Marks, dust, fingerprints, and the like can easily show up on the surface which is why you need to constantly get it cleaned to make sure that it stays sanitary especially since the countertop is something that you place most of your food items in.
Black Absolute Honed Granite
This honed granite type has a smooth yet non reflective surface. It has a look that’s warmer and softer compared to its polished black granite counterpart.
These types of black granite countertops are also more porous so it’s highly recommended that it isn’t exposed to chemicals or acids. You can clean this finish off with the use of soft scrubs.
Is Honed Granite More Expensive Than Polished
Yes. This is the direct answer to it. If you go ahead and take a look at the manufacturing process, you’ll initially find it confusing. After all, polished granite is so much more time consuming and labor intensive to actually produce.
However, the variable that comes into play when it comes to the pricing differences of honed and polished granite is the basic law of supply and demand. Because there is a high supply for polished granite surfaces because of their popularity, it levels out the playing field for their prices.
Honed granite isn’t readily produced in the market which means that its supply is low. This drives its price up, making honed granite way more expensive than polished granite to obtain.
Honed Granite Maintenance
Honed granite requires a special bit of attention to actually maintain because the surface isn’t reflective and isn’t exactly stain free. If you would like to maintain the integrity of its surface, there are certain things that you would need to do to preserve it in the best possible way.
Let’s start off with its daily care. You need to clean honed granite countertops daily by wiping the surface down with a damp cloth. Then go in with a second wipe using a new rag or towel to try it off. This will prevent water spots from forming.
If you would like to go in for a deeper clean, you can opt to use some dishwashing soap and warm water. You may also opt for other cleaning products but you just need to make sure that they aren’t abrasive nor acidic so as not to ruin the natural stone. Check out our guide on how to clean granite countertops.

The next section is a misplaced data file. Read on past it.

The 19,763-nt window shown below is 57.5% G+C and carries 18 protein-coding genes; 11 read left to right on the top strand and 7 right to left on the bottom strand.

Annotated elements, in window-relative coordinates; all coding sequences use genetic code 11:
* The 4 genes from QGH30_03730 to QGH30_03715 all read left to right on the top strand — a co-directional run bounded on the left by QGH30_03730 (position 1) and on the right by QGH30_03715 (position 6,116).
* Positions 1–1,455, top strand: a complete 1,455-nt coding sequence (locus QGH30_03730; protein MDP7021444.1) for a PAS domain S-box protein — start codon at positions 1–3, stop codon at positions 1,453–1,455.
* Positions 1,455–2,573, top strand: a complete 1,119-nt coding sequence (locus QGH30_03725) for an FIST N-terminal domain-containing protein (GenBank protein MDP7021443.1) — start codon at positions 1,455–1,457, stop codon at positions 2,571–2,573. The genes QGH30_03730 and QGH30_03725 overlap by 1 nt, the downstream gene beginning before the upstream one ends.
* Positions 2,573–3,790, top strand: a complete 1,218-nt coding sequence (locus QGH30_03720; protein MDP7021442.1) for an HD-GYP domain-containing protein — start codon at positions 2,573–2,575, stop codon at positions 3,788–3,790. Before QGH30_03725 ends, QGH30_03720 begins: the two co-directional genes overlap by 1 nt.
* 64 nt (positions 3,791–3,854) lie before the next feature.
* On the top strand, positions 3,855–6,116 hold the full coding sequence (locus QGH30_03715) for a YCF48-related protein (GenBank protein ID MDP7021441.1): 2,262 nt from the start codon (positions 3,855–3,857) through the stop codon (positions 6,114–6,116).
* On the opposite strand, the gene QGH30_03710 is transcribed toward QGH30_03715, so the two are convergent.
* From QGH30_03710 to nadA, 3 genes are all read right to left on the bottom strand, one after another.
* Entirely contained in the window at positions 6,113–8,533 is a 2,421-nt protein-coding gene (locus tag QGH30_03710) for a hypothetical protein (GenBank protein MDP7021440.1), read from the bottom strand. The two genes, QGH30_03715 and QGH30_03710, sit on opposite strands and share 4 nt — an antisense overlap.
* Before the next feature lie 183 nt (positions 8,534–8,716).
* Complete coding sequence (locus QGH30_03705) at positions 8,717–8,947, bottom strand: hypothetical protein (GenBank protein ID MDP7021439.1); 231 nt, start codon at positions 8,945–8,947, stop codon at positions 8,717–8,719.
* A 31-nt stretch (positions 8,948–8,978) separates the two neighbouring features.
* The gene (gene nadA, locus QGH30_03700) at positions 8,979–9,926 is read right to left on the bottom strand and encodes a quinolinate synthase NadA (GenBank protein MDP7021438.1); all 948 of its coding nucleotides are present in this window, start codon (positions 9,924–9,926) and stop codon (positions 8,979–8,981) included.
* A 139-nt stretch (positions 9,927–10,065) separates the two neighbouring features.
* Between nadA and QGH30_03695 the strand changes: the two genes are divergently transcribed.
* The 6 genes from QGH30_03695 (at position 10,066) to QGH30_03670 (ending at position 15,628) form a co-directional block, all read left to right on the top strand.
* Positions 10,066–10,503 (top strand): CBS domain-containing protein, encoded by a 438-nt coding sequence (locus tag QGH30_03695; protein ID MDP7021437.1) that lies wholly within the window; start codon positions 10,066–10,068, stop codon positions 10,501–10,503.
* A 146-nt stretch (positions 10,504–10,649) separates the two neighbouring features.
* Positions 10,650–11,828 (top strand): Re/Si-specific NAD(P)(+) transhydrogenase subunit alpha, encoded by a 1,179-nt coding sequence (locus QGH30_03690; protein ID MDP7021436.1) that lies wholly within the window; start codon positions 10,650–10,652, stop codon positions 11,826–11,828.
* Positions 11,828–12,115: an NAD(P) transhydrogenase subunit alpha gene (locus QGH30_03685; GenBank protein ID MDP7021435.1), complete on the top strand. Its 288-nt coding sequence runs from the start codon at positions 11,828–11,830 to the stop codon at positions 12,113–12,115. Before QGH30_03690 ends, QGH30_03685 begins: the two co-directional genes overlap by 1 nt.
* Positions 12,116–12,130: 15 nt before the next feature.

Rinse it all out with some water and wipe the surface down with a soft cloth after so that it doesn’t get water marks and so that it doesn’t get scratched as well. You may also purchases natural stone cleaners that have a bit of sealant so that you can seal as you clean.
As an additional note, you need to make sure that you don’t use cleaners that have ammonia. This particular chemical will ruin the protective sealer on your honed granite. Cleaners that contain acids should also be avoided at all costs.
You have to remember that honed granite is a porous surface. What this means is that it can absorb water and stains from other types of liquids. If you do get spills or messes, blot them out instead of wiping them off. Wiping will spread the liquid even more and might end up spreading the potential stain.
Reseal honed granite constantly to keep it protected from liquids and other substances that might cause permanent stains on its surface.
Best Way To Clean Honed Granite
The best way to clean or maintain honed granite countertops is by investing in 2two basic things: a soft bristled brush and a recommended stone cleanser.
Soaps and other unchecked cleansers might have acids and ammonia that will end up damaging the natural stone. Stone cleansers are really meant to preserve it and some might even come with sealing substance to maintain and protect it even more.
Spray the cleanser on the stone’s surface and gently scrub the dirt and other debris away with the use of a soft bristled brush.
Once done, wipe off all the excesses with either a disinfecting wipe or a wet cloth. Make sure that you finish off with a clean soft cloth to avoid any hard water stains left by water droplets that have been left to dry on the surface.
Although honed granite maintenance takes more work compared to maintaining polished granite, it’s a small price to pay to take care of your investment. Honed granite is a unique take on kitchen countertops and it’s a type of look that you don’t really get to see every day.
If you like the concept of uniqueness or going for something that isn’t commonly seen in most homes, honed granite is worth the higher upfront price as well as the ongoing maintenance requirement that comes along with it.
Visit our guide on green granite countertops for more related content.